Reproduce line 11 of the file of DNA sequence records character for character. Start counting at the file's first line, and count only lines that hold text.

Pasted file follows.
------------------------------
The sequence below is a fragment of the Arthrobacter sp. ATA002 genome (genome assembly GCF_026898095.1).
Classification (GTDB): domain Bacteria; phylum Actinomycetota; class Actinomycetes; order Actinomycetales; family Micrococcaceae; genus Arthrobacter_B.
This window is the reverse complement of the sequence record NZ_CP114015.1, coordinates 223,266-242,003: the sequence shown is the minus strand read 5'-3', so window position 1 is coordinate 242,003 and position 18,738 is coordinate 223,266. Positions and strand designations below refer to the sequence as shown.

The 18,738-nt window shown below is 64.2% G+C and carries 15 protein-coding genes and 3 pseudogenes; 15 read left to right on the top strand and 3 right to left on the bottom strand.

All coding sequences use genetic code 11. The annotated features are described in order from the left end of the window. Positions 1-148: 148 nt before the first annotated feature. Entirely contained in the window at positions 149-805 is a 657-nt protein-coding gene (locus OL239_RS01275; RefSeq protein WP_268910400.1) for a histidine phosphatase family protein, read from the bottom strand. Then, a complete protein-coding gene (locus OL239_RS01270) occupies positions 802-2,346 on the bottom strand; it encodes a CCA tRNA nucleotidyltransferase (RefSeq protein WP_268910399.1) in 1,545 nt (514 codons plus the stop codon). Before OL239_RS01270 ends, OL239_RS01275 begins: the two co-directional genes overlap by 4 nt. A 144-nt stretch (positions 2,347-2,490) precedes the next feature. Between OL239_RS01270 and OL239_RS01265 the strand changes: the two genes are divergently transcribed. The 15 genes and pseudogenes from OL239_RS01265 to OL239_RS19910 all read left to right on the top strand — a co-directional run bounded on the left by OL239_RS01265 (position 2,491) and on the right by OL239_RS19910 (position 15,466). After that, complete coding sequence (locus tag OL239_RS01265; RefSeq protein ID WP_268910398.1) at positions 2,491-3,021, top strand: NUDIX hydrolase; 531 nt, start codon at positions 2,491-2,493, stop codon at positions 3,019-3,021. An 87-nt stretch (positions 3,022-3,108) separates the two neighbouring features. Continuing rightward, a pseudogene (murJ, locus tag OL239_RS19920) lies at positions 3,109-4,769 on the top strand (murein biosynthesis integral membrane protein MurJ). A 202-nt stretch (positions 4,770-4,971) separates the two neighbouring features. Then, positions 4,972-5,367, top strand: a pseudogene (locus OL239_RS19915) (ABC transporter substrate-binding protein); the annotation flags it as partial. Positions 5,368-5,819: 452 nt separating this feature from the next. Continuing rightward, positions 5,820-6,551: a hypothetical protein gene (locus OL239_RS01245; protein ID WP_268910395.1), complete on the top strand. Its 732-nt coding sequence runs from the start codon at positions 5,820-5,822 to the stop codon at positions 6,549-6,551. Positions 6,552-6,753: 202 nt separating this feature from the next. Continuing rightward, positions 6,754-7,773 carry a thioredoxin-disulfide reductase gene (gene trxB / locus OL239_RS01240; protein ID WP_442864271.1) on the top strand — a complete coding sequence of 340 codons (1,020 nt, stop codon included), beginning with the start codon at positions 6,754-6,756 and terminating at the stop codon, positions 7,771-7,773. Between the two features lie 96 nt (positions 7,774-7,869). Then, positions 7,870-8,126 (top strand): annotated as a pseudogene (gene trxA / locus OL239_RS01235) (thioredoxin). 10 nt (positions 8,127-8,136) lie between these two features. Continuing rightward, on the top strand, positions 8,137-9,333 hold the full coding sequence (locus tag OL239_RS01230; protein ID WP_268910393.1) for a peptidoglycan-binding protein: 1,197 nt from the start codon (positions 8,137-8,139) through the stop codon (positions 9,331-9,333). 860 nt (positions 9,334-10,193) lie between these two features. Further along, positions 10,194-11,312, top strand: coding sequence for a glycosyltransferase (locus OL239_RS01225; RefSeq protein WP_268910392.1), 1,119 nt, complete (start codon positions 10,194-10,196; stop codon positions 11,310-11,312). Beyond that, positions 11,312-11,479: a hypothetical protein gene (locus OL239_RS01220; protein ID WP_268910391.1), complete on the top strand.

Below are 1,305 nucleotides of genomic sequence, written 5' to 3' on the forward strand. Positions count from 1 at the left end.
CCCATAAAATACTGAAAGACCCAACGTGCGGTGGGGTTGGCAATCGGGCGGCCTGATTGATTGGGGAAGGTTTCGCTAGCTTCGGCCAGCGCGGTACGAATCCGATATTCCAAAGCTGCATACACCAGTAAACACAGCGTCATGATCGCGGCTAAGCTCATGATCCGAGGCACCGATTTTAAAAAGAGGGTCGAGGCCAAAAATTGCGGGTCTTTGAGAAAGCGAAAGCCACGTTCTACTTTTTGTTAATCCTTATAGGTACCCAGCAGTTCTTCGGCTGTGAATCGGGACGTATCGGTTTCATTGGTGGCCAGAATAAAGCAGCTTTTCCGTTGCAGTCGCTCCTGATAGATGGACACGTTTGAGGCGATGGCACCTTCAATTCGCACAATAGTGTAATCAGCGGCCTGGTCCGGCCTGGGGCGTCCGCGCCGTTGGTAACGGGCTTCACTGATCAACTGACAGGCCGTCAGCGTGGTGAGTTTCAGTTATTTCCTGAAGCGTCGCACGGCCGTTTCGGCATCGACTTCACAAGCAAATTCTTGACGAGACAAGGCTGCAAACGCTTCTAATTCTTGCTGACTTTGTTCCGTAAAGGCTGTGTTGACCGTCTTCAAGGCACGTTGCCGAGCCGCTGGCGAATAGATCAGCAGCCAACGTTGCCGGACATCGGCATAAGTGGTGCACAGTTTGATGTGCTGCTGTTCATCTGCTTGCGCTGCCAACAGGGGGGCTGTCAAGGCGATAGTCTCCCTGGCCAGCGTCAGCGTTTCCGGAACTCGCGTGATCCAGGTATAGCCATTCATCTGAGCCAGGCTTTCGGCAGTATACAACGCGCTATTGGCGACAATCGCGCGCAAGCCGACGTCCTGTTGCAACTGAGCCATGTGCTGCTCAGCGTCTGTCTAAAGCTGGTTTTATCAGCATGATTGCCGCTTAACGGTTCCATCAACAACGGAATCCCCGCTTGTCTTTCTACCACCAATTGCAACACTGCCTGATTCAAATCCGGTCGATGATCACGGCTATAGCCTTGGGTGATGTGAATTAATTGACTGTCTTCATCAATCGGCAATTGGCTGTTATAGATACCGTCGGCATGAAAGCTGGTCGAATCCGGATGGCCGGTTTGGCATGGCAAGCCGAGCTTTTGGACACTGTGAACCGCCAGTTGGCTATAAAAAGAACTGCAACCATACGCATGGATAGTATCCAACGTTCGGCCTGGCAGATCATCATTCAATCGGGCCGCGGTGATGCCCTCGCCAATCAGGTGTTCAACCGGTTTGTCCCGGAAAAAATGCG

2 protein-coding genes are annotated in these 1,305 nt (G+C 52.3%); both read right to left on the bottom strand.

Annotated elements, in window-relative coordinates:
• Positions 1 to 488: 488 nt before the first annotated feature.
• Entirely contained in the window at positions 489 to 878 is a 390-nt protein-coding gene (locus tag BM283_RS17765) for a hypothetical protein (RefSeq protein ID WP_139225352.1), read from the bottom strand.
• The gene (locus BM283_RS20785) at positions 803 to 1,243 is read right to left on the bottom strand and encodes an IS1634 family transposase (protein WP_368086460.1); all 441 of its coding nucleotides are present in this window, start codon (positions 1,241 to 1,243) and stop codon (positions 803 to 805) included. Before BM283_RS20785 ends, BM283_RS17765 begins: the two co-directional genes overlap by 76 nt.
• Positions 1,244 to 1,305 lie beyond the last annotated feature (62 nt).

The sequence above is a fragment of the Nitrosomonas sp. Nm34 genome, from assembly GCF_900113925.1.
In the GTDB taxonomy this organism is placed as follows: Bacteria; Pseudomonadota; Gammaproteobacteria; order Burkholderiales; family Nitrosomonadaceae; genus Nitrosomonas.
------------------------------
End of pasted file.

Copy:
• Entirely contained in the window at positions 489 to 878 is a 390-nt protein-coding gene (locus tag BM283_RS17765) for a hypothetical protein (RefSeq protein ID WP_139225352.1), read from the bottom strand.